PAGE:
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WLB Welcomes UN Recognition of Burmese Government Failure to Address Ongoing Sexual Violence

By Women's League of Burma  •  April 24, 2014

The Women’s League of Burma welcomes a new report by United Nations Secretary-General Ban Ki- moon that calls for Burma’s government to investigate crimes of sexual violence, and highlights the need for constitutional reform to bring the military in Burma under civilian oversight.

The  Secretary-General’s  new  annual  report  on  Conflict-Related  Sexual  Violence  cites  continuing incidents of sexual violence in Burma during 2013, and calls for Burma’s government “to investigate and respond  to  current  and  historical  human  rights  violations  and  abuses  including  crimes  of  sexual violence.” WLB welcomes this clear recognition of State failure to deal with past and present military sexual violence in Burma. However, previous government-led investigations into military rape have not only failed to deliver justice, but have led to further humiliation and intimidation of rape survivors and their communities. We therefore maintain our call for an independent investigation into sexual violence in  conflict  areas  to  be  carried  out  by  independent  international  groups,  as  well  as  grassroots organizations working to support and protect women survivors.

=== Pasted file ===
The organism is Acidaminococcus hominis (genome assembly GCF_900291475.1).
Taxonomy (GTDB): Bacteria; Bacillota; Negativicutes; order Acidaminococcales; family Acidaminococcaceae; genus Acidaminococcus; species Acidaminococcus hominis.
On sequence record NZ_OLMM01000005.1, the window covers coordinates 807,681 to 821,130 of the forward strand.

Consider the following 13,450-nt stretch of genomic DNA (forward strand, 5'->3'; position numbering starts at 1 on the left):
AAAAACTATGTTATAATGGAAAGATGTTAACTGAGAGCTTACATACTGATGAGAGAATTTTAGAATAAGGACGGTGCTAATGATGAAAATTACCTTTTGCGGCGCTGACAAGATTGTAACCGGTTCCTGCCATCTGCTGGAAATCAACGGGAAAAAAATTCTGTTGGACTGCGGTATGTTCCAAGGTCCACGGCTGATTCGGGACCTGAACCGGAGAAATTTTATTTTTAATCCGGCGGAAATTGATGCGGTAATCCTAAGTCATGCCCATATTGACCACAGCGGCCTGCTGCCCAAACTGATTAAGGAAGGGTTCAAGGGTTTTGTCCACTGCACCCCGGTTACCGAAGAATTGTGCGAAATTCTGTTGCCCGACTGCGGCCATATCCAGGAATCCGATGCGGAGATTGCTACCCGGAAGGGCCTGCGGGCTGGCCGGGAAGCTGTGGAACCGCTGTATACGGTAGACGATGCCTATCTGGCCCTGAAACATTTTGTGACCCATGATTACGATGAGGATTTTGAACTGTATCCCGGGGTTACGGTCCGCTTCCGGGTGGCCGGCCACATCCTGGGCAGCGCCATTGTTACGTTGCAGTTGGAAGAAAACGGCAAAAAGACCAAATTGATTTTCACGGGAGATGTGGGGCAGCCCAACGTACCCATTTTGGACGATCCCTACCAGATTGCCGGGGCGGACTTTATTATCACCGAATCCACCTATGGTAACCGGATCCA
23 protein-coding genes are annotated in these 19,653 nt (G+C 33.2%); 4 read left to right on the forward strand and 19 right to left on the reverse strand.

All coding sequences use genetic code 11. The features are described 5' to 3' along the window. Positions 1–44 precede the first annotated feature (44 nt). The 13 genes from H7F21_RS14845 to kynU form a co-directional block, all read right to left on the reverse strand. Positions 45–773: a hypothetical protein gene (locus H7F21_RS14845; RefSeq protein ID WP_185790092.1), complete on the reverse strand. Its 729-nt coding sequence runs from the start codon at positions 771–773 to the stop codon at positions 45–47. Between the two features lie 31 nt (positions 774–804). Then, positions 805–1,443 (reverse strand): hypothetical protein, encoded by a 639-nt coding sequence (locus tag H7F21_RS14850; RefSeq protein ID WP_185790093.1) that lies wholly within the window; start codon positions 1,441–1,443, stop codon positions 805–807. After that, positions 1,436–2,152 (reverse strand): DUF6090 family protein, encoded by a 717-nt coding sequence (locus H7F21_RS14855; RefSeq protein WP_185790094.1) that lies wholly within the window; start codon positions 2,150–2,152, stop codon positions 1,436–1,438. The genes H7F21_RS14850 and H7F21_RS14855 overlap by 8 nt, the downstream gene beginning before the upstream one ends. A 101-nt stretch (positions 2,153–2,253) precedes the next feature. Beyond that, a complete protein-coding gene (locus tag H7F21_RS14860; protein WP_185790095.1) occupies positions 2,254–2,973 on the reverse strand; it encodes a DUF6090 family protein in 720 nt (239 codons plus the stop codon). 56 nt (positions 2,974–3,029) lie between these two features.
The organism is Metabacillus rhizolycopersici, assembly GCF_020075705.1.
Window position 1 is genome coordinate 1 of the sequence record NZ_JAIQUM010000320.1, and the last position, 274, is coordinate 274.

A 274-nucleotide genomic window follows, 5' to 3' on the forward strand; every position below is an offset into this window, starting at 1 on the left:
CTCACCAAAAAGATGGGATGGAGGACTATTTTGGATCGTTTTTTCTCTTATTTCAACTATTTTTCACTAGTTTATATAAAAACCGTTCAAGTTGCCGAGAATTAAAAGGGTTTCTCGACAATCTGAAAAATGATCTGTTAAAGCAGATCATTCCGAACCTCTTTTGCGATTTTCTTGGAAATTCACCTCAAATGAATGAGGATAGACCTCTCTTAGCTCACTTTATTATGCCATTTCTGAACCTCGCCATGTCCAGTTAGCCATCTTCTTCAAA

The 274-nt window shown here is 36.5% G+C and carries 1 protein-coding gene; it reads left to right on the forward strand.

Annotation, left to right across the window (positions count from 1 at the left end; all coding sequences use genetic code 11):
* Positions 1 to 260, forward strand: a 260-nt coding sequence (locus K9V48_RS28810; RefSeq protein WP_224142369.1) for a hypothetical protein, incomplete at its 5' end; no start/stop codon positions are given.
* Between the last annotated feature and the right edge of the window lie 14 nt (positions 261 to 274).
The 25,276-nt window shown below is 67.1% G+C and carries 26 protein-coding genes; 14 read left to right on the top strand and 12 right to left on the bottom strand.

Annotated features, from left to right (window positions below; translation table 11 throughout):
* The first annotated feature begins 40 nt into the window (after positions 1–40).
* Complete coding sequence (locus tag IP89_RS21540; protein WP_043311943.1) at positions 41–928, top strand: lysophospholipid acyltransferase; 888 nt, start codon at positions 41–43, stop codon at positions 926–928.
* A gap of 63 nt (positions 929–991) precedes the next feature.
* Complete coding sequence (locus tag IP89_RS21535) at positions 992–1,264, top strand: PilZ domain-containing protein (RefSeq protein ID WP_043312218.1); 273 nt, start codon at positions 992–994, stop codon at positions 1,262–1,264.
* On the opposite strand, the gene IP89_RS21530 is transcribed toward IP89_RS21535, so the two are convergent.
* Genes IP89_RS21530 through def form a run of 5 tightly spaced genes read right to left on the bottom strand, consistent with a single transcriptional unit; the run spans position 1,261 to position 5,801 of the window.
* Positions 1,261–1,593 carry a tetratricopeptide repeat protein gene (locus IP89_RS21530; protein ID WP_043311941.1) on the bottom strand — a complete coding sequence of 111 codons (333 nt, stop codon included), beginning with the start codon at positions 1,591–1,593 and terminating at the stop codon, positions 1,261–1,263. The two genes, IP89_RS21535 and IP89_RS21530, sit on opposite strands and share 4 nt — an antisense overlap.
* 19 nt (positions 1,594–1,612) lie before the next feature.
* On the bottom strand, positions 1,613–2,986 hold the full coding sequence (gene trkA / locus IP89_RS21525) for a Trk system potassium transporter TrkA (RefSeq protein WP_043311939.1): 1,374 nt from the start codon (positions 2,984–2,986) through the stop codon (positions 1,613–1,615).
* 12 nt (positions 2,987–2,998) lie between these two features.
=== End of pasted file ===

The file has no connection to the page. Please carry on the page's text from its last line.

WLB is also heartened by the Secretary-General’s inclusion of findings by the Special Rapporteur on the situation of human rights in Myanmar that “the obligations of the State to fully investigate and hold perpetrators to account had not been met.” He recommended “amendment of constitutional provisions to provide better accountability and civilian oversight over military tribunals.” This conforms directly with WLB’s analysis that the first step to ending military impunity for sexual violence must be to change Burma’s 2008 Constitution.

As preparations are being made for comprehensive political dialogue under the peace process, WLB wishes to reiterate that the role of the Burma Army is a critical factor to protect women from further abuses by the military. Human rights violations, including sexual violence, have been endemic to military rule in Burma, and today, even under nominally civilian rule, these violations are continuing because of the 2008 Constitution, which continues to place the military above the government. Unless and until the military is placed under civilian control through constitutional change, sexual abuses against ethnic women will not stop, and the same pattern of impunity will continue.

Media Contact:

1.   Tin Tin Nyo + 66 (0) 81 032 2882
2.   Jessica N. Khun + 66 (0) 89 954 8074

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This post is in: Women

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